Connect-MgGraph -Scopes Policy.ReadWrite.AuthenticationMethod
Select-MgProfile Beta
$Uri = ""
$Policy = Invoke-MgGraphRequest -uri $uri

Name                           Value
----                           -----
id                             76becc23-7aa4-4508-9162-dd7ba8d1e7b6
targetType                     group

The updated policy settings are effective immediately. Signing in as an account in the membership of the specified group should result in Azure AD selecting the strongest available authentication method and using it without offering the user the choice of their registered methods. Remember, if the account doesn’t use MFA, Azure AD continues to accept username/password credentials.

Update: The Microsoft Entra admin center now includes the option to manage the settings for the system-preferred authentication policy (Figure 3).

System-preferred multifactor authentication UI in the Microsoft Entra admin center
Figure 3: System-preferred multifactor authentication UI in the Microsoft Entra admin center

See Microsoft’s documentation for more information about configuring the system-preferred authentication policy.

Microsoft Authenticator App is Now the Standard

Viewing the system-preferred authentication policy as a single feature is a mistake. It’s part of a long-running Microsoft campaign to steadily improve the security of Azure AD account sign-ins. This latest step makes SMS MFA challenges less attractive to users because they won’t be able to go direct to the SMS method if a stronger method exists. The Microsoft Authenticator app is now the standard for MFA with Azure AD. Take that hint and embrace it.

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About the Author

Tony Redmond

Tony Redmond has written thousands of articles about Microsoft technology since 1996. He is the lead author for the Office 365 for IT Pros eBook, the only book covering Office 365 that is updated monthly to keep pace with change in the cloud. Apart from contributing to, Tony also writes at to support the development of the eBook. He has been a Microsoft MVP since 2004.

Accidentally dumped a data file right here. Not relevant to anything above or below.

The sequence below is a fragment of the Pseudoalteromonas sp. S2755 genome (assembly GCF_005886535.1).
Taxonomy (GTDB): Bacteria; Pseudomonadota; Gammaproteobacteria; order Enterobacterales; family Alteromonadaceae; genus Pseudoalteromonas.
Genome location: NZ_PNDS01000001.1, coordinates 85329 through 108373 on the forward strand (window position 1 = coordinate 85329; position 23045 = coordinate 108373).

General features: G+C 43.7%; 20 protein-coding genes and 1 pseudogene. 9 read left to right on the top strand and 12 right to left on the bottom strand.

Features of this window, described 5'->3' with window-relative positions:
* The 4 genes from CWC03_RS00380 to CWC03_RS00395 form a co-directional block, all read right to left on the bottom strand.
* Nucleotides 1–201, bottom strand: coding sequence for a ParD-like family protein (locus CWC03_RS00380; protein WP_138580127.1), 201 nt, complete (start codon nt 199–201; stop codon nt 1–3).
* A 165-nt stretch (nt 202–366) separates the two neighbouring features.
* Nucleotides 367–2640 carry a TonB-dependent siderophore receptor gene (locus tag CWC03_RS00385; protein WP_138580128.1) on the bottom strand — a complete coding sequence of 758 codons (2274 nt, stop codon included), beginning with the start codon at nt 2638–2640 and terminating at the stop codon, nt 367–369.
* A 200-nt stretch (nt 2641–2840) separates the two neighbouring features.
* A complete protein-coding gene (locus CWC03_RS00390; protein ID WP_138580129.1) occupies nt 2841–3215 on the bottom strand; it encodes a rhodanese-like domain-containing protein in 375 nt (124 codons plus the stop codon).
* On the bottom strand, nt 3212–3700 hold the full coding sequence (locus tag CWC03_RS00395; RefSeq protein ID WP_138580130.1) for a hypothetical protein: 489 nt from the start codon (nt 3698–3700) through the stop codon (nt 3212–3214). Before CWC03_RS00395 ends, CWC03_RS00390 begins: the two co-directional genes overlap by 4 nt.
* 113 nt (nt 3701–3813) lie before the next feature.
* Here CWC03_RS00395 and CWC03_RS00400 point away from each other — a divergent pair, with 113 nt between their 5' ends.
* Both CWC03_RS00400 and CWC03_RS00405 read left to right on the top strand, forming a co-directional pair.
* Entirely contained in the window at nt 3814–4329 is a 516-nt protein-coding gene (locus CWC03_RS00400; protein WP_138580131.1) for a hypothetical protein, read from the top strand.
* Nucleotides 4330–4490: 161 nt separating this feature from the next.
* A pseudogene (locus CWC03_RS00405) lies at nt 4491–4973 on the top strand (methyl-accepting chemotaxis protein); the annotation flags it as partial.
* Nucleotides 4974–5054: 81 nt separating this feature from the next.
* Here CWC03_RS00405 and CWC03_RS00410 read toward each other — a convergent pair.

1. Andreas Rosen

    Hi Tony,
    We use oAuth with a technical User to talk to EWS API. This user was excluded from MFA. After activating the new settings. That exclude is now ignored. As it is used server to server any MFA will Break the integration. Do you see a way to solve that with the Azure AD free license?

    1. Andreas Rosen

      In my tenant it was forced to set it or it will be activated automatic in 13 Days. That does not sound like a Preview.

    2. Avatar photo
      Tony Redmond

      I don’t. Have you asked Microsoft? They are likely the only one that can help here as I have no insight into what’s happening on your tenant. Microsoft support can sign into your tenant and check things out for you.

      1. Andreas Rosen

        … You can define a different security or Microsoft 365 group if you want to limit the policy to specific users.
        Where can you do that? That sound like an possibe exit.

        1. Avatar photo
          Tony Redmond

          Look at the screen shot I added (today) to the post. It shows how to select the group for the policy.

  2. Aaron

    I can see in my tenant there is now a menu to configure this setting, under “Authentication Policies > Settings”.

    Here we can find “Report suspicious activity (Preview)” and “System-preferred multifactor authentication (Preview)”.

    1. Avatar photo
      Tony Redmond

      Thanks for letting me know. UI appearing without warning tends to happen when something is in a preview…

  3. Mike

    Does this require a certain level of licensing or is it open for every tenant?

      1. Mike

        Thank you, Tony. Love your content.